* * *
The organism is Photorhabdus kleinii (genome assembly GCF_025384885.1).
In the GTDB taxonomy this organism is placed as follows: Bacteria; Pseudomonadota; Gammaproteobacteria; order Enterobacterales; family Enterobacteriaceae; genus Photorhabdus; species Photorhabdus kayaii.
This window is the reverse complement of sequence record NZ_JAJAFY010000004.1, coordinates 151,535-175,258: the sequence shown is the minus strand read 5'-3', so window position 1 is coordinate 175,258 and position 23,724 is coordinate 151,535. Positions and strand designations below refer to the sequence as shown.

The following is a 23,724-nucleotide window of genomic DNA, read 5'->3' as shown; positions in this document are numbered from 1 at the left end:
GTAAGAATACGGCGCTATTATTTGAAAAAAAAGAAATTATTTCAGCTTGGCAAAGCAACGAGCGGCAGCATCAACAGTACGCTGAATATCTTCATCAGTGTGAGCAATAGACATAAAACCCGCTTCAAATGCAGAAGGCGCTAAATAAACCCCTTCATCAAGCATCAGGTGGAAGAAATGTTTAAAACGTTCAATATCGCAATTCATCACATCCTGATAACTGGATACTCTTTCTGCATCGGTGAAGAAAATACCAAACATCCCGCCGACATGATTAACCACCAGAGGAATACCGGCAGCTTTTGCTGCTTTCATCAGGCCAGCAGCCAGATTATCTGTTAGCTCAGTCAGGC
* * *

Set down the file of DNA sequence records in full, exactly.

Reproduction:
The organism is Photorhabdus kleinii (genome assembly GCF_025384885.1).
In the GTDB taxonomy this organism is placed as follows: Bacteria; Pseudomonadota; Gammaproteobacteria; order Enterobacterales; family Enterobacteriaceae; genus Photorhabdus; species Photorhabdus kayaii.
This window is the reverse complement of sequence record NZ_JAJAFY010000004.1, coordinates 151,535-175,258: the sequence shown is the minus strand read 5'-3', so window position 1 is coordinate 175,258 and position 23,724 is coordinate 151,535. Positions and strand designations below refer to the sequence as shown.

The following is a 23,724-nucleotide window of genomic DNA, read 5'->3' as shown; positions in this document are numbered from 1 at the left end:
GTAAGAATACGGCGCTATTATTTGAAAAAAAAGAAATTATTTCAGCTTGGCAAAGCAACGAGCGGCAGCATCAACAGTACGCTGAATATCTTCATCAGTGTGAGCAATAGACATAAAACCCGCTTCAAATGCAGAAGGCGCTAAATAAACCCCTTCATCAAGCATCAGGTGGAAGAAATGTTTAAAACGTTCAATATCGCAATTCATCACATCCTGATAACTGGATACTCTTTCTGCATCGGTGAAGAAAATACCAAACATCCCGCCGACATGATTAACCACCAGAGGAATACCGGCAGCTTTTGCTGCTTTCATCAGGCCAGCAGCCAGATTATCTGTTAGCTCAGTCAGGC